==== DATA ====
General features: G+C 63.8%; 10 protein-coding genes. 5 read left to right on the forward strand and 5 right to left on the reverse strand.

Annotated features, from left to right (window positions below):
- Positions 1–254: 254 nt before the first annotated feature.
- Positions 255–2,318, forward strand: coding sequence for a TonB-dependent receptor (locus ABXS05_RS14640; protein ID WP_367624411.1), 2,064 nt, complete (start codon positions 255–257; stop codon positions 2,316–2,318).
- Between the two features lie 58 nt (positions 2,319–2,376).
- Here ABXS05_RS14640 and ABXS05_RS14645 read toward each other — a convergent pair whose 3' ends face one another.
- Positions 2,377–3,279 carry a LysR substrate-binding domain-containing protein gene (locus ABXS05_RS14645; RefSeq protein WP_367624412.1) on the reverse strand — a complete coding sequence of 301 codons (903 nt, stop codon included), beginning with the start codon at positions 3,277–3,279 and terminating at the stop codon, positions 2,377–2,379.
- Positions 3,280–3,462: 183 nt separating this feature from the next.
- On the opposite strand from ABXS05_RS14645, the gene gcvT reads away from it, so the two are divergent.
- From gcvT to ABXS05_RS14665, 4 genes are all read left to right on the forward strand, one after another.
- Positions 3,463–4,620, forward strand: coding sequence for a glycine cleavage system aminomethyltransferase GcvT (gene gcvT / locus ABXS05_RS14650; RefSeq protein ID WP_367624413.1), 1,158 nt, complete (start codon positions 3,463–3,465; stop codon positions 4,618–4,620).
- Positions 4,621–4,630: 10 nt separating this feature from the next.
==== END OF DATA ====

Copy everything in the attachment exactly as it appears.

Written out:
General features: G+C 63.8%; 10 protein-coding genes. 5 read left to right on the forward strand and 5 right to left on the reverse strand.

Annotated features, from left to right (window positions below):
- Positions 1–254: 254 nt before the first annotated feature.
- Positions 255–2,318, forward strand: coding sequence for a TonB-dependent receptor (locus ABXS05_RS14640; protein ID WP_367624411.1), 2,064 nt, complete (start codon positions 255–257; stop codon positions 2,316–2,318).
- Between the two features lie 58 nt (positions 2,319–2,376).
- Here ABXS05_RS14640 and ABXS05_RS14645 read toward each other — a convergent pair whose 3' ends face one another.
- Positions 2,377–3,279 carry a LysR substrate-binding domain-containing protein gene (locus ABXS05_RS14645; RefSeq protein WP_367624412.1) on the reverse strand — a complete coding sequence of 301 codons (903 nt, stop codon included), beginning with the start codon at positions 3,277–3,279 and terminating at the stop codon, positions 2,377–2,379.
- Positions 3,280–3,462: 183 nt separating this feature from the next.
- On the opposite strand from ABXS05_RS14645, the gene gcvT reads away from it, so the two are divergent.
- From gcvT to ABXS05_RS14665, 4 genes are all read left to right on the forward strand, one after another.
- Positions 3,463–4,620, forward strand: coding sequence for a glycine cleavage system aminomethyltransferase GcvT (gene gcvT / locus ABXS05_RS14650; RefSeq protein ID WP_367624413.1), 1,158 nt, complete (start codon positions 3,463–3,465; stop codon positions 4,618–4,620).
- Positions 4,621–4,630: 10 nt separating this feature from the next.